Harper’s magazine has devoted its December cover story to shining a spotlight on the persecution of Christians, especially the plight of Christians in the Middle East.
“In the summer of 2014, the Islamic State occupied Christian cities and villages across northern Iraq, appropriated Christian homes, and destroyed farms of Christian families,” reports the second oldest magazine in the United States, founded in 1850.
“When Islamic State commanders separated men from women and imposed jizyah, or extortion taxes, their purpose was extreme: they meant to subjugate the Christians or drive them away from the land,” states Janine di Giovanni in her essay.
The , titled “The Vanishing: The plight of Christians in an age of intolerance,” chronicles the systematic elimination of Christians from the Middle East, as wave after wave of persecution has sent them from their homes.
In Mosul, for example, Iraq’s second-largest city, more than one hundred thousand Christians have been displaced from their homes, Harper’s notes. Soldiers from the Islamic State went from house to house, “marking the doors of Christians with the letter n, an ancient reference to Nasrani, or followers of Jesus of Nazareth” in an effort to intimidate those who remained.
And while over the centuries Middle Eastern Christians have endured “invasions by Persians, Kurds, and Turks,” they have recovered after each persecution, but this time may be different. “We’re worried,” says a 30-year-old local Christian. “Even with ISIS gone, there’s another big threat: there is no work for us. Our enemy is emigration. People are leaving every day.”
The majority of Iraqi Christians are ethnic Assyrians, who belong to the Catholic Chaldean denomination and whose roots in the region go back two thousand years, the essay notes. Some claim that “they can connect their family trees with the apostle Thomas, who came to Mesopotamia to evangelize during the first century.”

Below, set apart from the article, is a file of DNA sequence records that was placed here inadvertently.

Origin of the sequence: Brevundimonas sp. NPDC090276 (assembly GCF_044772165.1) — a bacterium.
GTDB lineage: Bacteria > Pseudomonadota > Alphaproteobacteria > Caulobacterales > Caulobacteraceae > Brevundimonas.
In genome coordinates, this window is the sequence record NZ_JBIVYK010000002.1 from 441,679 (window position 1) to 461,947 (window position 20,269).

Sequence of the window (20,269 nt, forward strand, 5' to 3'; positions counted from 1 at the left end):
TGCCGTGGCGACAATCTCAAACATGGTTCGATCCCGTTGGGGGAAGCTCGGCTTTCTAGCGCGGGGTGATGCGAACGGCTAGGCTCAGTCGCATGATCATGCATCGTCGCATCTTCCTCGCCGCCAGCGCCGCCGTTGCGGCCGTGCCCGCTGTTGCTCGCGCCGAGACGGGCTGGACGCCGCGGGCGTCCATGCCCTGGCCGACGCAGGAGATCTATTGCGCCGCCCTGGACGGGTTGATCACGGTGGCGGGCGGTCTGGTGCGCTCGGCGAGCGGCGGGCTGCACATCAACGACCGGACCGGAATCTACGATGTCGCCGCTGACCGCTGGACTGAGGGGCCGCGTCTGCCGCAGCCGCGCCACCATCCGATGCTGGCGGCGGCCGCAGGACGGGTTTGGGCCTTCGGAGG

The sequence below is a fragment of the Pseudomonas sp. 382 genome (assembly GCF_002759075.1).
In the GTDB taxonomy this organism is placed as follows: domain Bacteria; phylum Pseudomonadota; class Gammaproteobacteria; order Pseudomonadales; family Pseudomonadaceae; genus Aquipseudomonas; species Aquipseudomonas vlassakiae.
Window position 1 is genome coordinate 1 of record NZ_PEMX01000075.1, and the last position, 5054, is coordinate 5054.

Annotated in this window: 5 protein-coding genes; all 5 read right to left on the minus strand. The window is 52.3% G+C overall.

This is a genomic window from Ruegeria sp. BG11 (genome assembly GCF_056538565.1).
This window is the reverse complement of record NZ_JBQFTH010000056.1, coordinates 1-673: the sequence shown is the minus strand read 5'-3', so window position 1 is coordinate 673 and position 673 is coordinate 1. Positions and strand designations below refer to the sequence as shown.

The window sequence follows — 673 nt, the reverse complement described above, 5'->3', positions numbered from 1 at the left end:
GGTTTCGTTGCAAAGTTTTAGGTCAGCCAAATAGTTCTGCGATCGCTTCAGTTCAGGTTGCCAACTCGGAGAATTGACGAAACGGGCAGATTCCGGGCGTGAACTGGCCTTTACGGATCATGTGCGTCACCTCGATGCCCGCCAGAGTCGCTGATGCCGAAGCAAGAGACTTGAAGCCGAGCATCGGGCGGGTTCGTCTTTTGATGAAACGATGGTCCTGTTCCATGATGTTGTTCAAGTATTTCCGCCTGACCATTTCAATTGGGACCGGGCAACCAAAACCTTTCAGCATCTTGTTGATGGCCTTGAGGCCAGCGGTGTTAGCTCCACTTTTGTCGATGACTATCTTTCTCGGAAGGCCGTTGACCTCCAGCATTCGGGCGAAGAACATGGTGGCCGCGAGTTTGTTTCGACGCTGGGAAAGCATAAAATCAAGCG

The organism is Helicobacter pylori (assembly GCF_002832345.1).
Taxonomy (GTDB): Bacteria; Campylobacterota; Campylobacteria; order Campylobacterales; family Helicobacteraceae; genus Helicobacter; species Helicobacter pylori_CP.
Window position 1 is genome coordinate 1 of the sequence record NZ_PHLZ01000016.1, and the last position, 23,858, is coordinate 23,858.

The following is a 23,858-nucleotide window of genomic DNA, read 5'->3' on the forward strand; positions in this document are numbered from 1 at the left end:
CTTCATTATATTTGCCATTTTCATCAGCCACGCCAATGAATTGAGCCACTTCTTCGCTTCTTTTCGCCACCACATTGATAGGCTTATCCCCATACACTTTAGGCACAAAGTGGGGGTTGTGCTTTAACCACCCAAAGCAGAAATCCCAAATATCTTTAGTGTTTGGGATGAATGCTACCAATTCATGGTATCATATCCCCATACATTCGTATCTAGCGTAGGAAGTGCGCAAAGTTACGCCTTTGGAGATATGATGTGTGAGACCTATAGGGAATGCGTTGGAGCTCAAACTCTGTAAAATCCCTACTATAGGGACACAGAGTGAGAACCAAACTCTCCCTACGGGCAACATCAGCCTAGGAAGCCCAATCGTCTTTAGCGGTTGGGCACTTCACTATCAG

While the persecution of Christians in the region began as early as the thirteenth century, the article states, “in recent years it has reached a tipping point, setting off a mass exodus.” In 2002, there were some 1.4 million Christians in Iraq yet today the number has plummeted to between 250,000 and 300,000, a drop of a stunning 80 percent.
When the Islamic State captured Mosul in 2014, “Christians were told to leave or die,” the article states. And as the head of political and military affairs for the Assyrian Democratic Movement said at the time: “It’s a cleansing of all Christians from the region.”
According to recent reports, Christians make up some 75 percent of the of religious persecution worldwide, making Christianity the most persecuted religion in the world. Moreover, the mainstream media largely ignore this story, meaning that many are unaware of the gravity or extent of the problem.
This means that more than a third of all Christians around the globe, or approximately half a billion, face on a daily basis.
In a 2017 report “Persecuted and Forgotten?”, Aid to the Church in Need (ACN) found that more than half of the Christian population in Iraq had become internal refugees, while in the Syrian city of Aleppo, the Christian population has fallen by more than 75 percent.
Until 2011, Aleppo had been home to the largest Christian community in Syria, but in just 6 years numbers dropped from 150,000 to just over 35,000.